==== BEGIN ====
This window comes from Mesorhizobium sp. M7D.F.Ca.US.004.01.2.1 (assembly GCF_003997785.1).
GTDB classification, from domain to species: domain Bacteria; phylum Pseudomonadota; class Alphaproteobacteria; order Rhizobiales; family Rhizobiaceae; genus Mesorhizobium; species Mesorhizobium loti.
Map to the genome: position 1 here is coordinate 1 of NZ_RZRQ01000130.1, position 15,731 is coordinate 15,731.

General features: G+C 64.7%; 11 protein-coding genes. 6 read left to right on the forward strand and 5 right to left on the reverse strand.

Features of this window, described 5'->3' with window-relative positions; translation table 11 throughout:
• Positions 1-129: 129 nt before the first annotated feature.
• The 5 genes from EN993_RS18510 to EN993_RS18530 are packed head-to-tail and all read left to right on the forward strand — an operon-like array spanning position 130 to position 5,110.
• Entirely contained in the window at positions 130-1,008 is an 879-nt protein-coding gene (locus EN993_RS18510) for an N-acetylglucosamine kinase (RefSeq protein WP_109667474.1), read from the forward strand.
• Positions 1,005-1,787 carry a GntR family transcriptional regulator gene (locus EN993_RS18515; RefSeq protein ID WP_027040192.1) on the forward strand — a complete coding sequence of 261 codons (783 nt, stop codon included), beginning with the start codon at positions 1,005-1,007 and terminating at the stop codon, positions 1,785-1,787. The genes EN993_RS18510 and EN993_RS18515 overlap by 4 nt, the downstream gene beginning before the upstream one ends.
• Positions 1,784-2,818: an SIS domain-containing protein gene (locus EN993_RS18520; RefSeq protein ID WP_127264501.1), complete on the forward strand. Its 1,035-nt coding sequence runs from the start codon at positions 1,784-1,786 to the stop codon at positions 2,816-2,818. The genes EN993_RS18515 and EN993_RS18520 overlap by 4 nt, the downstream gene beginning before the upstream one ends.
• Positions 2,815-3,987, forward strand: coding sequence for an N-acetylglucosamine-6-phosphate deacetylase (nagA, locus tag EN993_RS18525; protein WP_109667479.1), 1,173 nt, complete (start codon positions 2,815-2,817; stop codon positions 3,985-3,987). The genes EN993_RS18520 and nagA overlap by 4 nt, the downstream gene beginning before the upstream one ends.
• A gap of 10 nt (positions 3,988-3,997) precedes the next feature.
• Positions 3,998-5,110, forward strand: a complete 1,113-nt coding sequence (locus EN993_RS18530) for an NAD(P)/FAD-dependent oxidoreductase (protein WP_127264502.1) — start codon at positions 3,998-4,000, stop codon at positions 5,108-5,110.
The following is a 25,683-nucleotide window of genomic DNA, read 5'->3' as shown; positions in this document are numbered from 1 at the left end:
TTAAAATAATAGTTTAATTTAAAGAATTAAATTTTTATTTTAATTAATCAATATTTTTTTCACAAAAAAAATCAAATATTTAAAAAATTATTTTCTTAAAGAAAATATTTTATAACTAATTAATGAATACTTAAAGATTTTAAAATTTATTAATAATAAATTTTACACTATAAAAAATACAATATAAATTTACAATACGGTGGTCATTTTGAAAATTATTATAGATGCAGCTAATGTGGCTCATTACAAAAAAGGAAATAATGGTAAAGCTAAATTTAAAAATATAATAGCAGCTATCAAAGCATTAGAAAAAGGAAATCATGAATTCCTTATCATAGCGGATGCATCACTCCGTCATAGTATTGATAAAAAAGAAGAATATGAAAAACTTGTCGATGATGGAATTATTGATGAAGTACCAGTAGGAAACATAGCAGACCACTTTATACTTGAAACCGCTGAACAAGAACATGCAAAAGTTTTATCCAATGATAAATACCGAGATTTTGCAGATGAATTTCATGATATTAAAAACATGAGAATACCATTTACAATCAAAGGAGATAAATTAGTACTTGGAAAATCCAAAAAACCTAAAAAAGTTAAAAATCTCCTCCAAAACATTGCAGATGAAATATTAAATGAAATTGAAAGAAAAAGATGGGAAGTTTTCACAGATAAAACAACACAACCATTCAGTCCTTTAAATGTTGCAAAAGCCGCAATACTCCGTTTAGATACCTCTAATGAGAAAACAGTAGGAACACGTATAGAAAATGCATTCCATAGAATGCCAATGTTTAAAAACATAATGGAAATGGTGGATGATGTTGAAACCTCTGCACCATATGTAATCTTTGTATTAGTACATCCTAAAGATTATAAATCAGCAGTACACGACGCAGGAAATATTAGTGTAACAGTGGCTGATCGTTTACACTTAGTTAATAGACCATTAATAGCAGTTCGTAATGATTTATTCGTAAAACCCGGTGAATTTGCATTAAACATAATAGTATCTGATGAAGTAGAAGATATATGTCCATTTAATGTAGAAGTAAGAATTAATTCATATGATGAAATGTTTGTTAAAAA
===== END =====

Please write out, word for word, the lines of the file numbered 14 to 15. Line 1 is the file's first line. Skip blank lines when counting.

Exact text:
The following is a 25,683-nucleotide window of genomic DNA, read 5'->3' as shown; positions in this document are numbered from 1 at the left end:
TTAAAATAATAGTTTAATTTAAAGAATTAAATTTTTATTTTAATTAATCAATATTTTTTTCACAAAAAAAATCAAATATTTAAAAAATTATTTTCTTAAAGAAAATATTTTATAACTAATTAATGAATACTTAAAGATTTTAAAATTTATTAATAATAAATTTTACACTATAAAAAATACAATATAAATTTACAATACGGTGGTCATTTTGAAAATTATTATAGATGCAGCTAATGTGGCTCATTACAAAAAAGGAAATAATGGTAAAGCTAAATTTAAAAATATAATAGCAGCTATCAAAGCATTAGAAAAAGGAAATCATGAATTCCTTATCATAGCGGATGCATCACTCCGTCATAGTATTGATAAAAAAGAAGAATATGAAAAACTTGTCGATGATGGAATTATTGATGAAGTACCAGTAGGAAACATAGCAGACCACTTTATACTTGAAACCGCTGAACAAGAACATGCAAAAGTTTTATCCAATGATAAATACCGAGATTTTGCAGATGAATTTCATGATATTAAAAACATGAGAATACCATTTACAATCAAAGGAGATAAATTAGTACTTGGAAAATCCAAAAAACCTAAAAAAGTTAAAAATCTCCTCCAAAACATTGCAGATGAAATATTAAATGAAATTGAAAGAAAAAGATGGGAAGTTTTCACAGATAAAACAACACAACCATTCAGTCCTTTAAATGTTGCAAAAGCCGCAATACTCCGTTTAGATACCTCTAATGAGAAAACAGTAGGAACACGTATAGAAAATGCATTCCATAGAATGCCAATGTTTAAAAACATAATGGAAATGGTGGATGATGTTGAAACCTCTGCACCATATGTAATCTTTGTATTAGTACATCCTAAAGATTATAAATCAGCAGTACACGACGCAGGAAATATTAGTGTAACAGTGGCTGATCGTTTACACTTAGTTAATAGACCATTAATAGCAGTTCGTAATGATTTATTCGTAAAACCCGGTGAATTTGCATTAAACATAATAGTATCTGATGAAGTAGAAGATATATGTCCATTTAATGTAGAAGTAAGAATTAATTCATATGATGAAATGTTTGTTAAAAA